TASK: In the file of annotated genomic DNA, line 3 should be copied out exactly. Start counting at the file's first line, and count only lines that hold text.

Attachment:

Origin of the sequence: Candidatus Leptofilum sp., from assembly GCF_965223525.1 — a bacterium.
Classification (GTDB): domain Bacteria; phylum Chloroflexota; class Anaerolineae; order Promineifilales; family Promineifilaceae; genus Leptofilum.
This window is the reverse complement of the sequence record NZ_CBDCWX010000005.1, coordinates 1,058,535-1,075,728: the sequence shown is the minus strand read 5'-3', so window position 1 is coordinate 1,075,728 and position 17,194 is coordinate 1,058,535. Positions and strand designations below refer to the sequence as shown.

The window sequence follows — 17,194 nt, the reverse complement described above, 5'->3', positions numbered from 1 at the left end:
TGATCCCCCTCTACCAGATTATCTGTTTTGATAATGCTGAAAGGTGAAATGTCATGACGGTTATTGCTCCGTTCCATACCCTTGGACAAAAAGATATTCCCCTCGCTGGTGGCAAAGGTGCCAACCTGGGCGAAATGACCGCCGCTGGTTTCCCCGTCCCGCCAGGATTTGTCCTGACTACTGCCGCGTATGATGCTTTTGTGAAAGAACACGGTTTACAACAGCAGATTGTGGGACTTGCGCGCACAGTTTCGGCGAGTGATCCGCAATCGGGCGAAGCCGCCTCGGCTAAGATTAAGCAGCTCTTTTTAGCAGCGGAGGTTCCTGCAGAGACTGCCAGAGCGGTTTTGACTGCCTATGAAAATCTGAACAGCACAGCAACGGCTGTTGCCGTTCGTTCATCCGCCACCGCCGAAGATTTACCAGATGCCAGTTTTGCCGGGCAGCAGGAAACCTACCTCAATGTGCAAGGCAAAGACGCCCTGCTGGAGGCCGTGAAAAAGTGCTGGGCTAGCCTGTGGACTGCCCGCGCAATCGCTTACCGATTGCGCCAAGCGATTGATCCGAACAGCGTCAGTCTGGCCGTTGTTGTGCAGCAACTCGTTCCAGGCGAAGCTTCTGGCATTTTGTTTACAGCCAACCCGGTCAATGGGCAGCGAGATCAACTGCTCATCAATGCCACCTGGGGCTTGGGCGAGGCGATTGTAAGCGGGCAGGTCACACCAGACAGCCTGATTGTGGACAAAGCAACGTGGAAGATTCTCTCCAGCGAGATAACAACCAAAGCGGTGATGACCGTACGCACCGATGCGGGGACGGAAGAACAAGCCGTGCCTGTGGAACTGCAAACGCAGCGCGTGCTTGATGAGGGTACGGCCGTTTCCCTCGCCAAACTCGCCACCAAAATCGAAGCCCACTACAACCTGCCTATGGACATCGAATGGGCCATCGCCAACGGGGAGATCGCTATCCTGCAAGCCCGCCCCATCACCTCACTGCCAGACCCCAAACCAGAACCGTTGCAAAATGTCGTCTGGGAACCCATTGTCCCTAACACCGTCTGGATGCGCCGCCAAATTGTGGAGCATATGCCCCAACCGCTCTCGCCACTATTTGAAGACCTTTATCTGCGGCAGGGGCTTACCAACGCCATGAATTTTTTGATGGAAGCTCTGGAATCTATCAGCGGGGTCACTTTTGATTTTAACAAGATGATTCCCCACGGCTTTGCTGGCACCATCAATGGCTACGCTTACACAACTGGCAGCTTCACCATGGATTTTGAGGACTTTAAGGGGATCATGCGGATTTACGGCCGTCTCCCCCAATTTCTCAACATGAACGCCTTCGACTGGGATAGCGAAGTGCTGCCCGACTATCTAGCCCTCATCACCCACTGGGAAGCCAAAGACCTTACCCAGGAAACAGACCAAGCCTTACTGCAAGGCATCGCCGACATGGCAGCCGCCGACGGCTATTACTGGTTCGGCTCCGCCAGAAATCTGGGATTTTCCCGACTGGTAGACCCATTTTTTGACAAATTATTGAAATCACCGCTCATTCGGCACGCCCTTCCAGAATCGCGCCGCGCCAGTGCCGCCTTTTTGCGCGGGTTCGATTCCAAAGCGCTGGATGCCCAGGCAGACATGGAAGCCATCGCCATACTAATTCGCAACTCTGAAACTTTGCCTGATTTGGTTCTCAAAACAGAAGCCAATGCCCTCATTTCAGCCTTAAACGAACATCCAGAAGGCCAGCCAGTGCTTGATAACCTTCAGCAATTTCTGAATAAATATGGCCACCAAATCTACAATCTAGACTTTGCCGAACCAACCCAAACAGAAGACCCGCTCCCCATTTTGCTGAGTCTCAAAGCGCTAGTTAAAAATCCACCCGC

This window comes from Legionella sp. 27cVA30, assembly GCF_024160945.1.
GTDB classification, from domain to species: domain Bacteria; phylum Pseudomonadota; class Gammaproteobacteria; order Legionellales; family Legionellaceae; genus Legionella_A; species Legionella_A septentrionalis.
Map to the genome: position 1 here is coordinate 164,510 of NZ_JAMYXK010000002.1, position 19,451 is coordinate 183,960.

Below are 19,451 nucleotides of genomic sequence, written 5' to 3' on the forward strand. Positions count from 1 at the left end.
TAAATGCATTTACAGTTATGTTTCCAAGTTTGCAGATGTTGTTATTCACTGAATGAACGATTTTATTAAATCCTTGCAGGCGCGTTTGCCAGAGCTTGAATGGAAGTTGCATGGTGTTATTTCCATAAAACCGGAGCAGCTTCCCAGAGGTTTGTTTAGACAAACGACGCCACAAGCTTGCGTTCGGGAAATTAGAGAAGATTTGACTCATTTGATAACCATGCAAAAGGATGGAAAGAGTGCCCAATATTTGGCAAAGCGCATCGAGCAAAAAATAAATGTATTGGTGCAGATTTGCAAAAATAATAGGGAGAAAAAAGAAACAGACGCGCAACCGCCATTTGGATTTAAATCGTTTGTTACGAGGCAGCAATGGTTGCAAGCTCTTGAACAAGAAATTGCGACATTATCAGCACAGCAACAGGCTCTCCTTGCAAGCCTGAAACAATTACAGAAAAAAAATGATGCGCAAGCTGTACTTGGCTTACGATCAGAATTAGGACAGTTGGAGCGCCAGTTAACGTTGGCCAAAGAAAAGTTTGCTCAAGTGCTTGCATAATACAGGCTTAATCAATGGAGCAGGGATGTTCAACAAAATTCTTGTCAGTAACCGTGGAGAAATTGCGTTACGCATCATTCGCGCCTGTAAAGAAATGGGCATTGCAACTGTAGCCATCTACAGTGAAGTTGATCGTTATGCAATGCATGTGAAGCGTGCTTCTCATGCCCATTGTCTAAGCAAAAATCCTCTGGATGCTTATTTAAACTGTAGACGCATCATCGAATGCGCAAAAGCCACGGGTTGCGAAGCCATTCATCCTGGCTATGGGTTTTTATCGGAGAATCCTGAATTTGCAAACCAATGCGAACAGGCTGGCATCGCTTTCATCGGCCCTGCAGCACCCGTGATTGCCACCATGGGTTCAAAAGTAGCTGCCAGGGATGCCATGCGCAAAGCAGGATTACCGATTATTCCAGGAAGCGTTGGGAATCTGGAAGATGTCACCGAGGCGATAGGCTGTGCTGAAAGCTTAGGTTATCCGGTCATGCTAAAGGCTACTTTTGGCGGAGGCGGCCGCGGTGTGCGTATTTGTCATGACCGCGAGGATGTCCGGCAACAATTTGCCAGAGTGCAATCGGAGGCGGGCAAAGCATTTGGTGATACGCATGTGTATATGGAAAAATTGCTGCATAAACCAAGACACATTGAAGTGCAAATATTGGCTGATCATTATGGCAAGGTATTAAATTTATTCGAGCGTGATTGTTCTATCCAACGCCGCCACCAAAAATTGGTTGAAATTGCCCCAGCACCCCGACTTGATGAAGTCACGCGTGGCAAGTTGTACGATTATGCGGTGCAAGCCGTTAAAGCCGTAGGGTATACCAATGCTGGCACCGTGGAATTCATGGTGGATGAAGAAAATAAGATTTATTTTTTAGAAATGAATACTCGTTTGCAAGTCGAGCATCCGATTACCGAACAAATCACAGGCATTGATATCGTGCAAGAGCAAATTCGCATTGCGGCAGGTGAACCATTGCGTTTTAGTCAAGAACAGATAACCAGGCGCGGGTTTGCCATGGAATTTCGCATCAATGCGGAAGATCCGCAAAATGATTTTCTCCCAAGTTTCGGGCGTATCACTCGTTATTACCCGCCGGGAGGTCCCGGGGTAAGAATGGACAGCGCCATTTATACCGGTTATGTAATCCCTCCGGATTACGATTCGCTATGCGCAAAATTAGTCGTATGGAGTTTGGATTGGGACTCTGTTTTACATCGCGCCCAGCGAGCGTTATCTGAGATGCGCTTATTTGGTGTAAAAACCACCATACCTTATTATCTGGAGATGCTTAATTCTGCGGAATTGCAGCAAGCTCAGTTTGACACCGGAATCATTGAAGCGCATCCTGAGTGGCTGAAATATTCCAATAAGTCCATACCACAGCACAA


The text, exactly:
This window is the reverse complement of the sequence record NZ_CBDCWX010000005.1, coordinates 1,058,535-1,075,728: the sequence shown is the minus strand read 5'-3', so window position 1 is coordinate 1,075,728 and position 17,194 is coordinate 1,058,535. Positions and strand designations below refer to the sequence as shown.